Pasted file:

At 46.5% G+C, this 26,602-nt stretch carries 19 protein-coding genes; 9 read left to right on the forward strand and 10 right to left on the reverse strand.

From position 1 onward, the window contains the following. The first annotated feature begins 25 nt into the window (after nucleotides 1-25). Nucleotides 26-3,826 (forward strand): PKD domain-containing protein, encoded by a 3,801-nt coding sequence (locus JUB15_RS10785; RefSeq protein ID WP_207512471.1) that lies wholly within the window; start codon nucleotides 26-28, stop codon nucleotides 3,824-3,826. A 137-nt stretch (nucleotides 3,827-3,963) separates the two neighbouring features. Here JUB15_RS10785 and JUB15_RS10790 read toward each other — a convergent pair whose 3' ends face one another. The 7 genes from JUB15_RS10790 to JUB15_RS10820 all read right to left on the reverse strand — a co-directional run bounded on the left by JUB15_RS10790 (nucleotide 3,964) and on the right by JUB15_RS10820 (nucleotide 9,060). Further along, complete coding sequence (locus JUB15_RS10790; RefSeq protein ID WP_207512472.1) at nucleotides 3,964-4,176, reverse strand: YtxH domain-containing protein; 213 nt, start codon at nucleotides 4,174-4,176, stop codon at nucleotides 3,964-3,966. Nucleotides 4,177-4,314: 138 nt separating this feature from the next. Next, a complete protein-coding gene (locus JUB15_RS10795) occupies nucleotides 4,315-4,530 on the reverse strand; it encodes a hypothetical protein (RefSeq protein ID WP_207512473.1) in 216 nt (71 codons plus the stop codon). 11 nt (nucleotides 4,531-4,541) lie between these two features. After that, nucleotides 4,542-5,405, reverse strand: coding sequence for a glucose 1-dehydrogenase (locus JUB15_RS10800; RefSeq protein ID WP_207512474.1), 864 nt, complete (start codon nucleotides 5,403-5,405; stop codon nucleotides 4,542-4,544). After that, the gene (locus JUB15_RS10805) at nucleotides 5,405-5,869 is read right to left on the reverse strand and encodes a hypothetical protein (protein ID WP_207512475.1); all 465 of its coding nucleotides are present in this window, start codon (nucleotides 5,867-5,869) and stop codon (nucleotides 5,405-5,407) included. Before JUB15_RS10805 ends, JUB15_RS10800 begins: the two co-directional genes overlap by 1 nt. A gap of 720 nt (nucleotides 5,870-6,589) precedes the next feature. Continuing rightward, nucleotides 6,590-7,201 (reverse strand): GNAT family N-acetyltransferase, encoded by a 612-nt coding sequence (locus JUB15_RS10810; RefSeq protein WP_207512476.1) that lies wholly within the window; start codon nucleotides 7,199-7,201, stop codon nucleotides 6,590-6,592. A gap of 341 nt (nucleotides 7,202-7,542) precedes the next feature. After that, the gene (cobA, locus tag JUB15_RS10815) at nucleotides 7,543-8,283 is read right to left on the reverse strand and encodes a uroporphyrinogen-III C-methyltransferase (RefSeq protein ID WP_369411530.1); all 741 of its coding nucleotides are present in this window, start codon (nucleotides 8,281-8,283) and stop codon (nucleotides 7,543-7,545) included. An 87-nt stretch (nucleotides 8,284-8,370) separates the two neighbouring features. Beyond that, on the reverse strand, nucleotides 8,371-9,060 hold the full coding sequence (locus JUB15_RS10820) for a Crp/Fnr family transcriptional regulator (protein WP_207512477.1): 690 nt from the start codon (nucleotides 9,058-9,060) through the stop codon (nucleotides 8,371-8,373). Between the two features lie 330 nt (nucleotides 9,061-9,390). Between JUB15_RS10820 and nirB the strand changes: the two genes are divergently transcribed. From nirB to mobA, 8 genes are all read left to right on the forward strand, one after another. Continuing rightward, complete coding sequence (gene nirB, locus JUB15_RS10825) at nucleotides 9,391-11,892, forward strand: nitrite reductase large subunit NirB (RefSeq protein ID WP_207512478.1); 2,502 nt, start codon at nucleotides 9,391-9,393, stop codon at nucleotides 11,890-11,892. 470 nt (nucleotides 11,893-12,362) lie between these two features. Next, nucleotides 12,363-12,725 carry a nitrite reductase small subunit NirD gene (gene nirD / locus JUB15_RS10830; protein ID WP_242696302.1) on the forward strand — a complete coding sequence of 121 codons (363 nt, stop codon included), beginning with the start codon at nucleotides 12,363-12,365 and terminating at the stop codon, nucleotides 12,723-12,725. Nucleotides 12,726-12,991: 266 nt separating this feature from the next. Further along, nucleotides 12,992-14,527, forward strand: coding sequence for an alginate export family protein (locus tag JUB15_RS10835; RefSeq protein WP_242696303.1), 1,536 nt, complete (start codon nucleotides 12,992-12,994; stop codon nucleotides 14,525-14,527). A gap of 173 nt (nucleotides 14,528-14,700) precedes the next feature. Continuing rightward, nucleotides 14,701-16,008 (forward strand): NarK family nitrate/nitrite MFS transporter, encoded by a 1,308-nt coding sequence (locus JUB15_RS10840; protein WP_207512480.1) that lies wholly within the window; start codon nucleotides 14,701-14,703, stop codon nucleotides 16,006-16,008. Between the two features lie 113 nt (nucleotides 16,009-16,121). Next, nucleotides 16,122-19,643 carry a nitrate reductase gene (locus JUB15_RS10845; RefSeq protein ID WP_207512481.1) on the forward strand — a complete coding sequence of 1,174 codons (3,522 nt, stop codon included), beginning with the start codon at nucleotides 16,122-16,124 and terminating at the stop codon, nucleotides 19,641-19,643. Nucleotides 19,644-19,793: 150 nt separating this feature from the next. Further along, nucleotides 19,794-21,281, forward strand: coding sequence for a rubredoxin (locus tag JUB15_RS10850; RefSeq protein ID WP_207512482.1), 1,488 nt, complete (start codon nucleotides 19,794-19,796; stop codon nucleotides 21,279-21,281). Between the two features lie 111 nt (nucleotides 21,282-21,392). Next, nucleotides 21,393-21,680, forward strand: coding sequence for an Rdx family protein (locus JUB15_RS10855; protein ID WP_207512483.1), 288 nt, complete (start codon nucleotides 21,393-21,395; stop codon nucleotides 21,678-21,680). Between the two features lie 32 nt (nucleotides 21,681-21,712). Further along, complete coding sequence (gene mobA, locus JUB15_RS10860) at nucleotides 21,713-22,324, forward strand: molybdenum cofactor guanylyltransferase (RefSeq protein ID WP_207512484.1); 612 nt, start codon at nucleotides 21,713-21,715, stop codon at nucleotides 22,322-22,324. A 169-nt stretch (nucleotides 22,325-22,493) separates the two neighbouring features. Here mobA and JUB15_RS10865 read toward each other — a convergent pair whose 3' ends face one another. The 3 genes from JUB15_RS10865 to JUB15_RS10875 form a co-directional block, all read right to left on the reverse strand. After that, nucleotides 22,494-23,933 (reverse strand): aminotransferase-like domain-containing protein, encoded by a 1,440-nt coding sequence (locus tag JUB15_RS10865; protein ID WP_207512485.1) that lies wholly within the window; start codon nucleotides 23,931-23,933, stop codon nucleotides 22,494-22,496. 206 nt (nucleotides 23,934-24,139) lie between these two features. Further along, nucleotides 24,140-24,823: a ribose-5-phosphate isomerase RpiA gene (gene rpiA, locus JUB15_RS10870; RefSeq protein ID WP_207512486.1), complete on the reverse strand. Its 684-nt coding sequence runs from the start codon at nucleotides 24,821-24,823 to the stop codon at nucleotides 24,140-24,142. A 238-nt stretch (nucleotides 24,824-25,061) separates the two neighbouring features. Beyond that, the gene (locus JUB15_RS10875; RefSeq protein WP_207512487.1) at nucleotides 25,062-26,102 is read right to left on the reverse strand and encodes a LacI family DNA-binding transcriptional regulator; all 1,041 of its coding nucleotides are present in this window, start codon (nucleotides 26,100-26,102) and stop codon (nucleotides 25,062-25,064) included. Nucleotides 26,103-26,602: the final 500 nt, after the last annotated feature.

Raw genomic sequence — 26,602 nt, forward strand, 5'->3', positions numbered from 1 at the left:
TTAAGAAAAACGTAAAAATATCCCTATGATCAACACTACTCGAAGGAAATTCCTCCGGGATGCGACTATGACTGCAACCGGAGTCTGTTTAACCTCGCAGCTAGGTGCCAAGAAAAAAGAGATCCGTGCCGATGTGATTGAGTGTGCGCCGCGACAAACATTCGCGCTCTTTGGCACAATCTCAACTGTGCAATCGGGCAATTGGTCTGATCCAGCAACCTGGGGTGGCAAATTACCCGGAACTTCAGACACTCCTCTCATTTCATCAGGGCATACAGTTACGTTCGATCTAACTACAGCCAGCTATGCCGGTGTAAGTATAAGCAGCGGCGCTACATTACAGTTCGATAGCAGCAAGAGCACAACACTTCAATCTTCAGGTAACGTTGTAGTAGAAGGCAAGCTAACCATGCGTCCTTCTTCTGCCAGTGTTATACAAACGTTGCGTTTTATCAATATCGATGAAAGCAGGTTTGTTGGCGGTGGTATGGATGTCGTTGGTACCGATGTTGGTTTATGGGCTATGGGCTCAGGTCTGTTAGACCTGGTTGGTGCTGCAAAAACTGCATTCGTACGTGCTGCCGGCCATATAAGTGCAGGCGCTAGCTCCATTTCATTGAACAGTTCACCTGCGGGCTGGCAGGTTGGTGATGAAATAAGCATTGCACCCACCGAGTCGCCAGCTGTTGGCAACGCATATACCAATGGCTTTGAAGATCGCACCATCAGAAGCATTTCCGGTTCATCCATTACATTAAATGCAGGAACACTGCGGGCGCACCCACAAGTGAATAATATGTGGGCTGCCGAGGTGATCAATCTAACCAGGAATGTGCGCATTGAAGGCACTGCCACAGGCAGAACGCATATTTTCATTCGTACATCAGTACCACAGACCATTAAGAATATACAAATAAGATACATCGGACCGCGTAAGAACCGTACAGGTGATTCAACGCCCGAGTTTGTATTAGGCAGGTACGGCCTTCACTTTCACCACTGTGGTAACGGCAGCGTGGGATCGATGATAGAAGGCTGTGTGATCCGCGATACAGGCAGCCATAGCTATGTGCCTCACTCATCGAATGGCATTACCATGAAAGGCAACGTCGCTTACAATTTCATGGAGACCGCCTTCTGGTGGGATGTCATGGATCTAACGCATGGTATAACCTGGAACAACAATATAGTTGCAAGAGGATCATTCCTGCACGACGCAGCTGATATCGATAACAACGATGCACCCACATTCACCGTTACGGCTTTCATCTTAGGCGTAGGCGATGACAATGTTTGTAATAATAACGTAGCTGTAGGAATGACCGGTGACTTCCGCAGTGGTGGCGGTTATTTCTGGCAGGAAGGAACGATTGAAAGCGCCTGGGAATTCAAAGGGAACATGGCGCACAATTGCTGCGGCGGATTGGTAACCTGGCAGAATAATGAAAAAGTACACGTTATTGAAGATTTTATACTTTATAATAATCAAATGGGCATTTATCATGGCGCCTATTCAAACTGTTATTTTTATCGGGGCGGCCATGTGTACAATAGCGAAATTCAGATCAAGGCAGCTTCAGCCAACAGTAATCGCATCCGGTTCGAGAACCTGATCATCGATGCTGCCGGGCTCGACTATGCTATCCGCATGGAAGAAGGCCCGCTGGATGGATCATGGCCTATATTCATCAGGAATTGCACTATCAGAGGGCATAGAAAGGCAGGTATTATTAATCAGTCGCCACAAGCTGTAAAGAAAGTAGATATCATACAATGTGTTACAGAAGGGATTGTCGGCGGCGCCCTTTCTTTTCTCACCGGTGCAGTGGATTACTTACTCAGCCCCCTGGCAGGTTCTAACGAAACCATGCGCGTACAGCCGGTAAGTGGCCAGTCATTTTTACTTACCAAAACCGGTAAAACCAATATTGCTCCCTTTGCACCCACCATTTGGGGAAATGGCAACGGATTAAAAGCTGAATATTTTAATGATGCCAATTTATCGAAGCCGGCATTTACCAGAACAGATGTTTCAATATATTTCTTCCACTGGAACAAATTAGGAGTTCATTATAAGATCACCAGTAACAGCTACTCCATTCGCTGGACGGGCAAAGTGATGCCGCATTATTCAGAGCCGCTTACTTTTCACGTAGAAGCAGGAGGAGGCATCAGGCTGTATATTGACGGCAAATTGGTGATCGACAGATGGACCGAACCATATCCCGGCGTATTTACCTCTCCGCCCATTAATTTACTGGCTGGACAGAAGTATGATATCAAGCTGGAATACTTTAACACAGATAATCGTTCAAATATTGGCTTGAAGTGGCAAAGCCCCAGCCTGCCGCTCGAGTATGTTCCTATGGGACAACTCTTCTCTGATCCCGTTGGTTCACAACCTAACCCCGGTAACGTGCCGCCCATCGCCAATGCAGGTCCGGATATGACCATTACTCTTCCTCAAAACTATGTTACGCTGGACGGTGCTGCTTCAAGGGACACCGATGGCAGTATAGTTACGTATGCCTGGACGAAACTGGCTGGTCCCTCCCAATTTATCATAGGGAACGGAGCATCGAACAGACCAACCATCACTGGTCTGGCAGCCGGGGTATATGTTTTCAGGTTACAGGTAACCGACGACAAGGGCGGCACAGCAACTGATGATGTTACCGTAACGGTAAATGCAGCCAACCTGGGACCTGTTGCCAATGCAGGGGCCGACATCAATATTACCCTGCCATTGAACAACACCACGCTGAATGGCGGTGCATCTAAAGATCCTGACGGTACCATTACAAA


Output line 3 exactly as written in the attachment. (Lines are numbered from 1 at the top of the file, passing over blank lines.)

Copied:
Raw genomic sequence — 26,602 nt, forward strand, 5'->3', positions numbered from 1 at the left: